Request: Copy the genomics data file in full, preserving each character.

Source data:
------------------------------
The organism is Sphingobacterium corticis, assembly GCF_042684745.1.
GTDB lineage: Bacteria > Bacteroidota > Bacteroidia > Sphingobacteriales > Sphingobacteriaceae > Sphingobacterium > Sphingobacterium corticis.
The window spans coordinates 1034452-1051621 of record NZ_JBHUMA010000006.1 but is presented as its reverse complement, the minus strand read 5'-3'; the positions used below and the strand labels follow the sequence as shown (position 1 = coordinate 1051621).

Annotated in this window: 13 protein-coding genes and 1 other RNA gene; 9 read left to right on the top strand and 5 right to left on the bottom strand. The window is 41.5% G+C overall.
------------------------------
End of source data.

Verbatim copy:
The organism is Sphingobacterium corticis, assembly GCF_042684745.1.
GTDB lineage: Bacteria > Bacteroidota > Bacteroidia > Sphingobacteriales > Sphingobacteriaceae > Sphingobacterium > Sphingobacterium corticis.
The window spans coordinates 1034452-1051621 of record NZ_JBHUMA010000006.1 but is presented as its reverse complement, the minus strand read 5'-3'; the positions used below and the strand labels follow the sequence as shown (position 1 = coordinate 1051621).

Annotated in this window: 13 protein-coding genes and 1 other RNA gene; 9 read left to right on the top strand and 5 right to left on the bottom strand. The window is 41.5% G+C overall.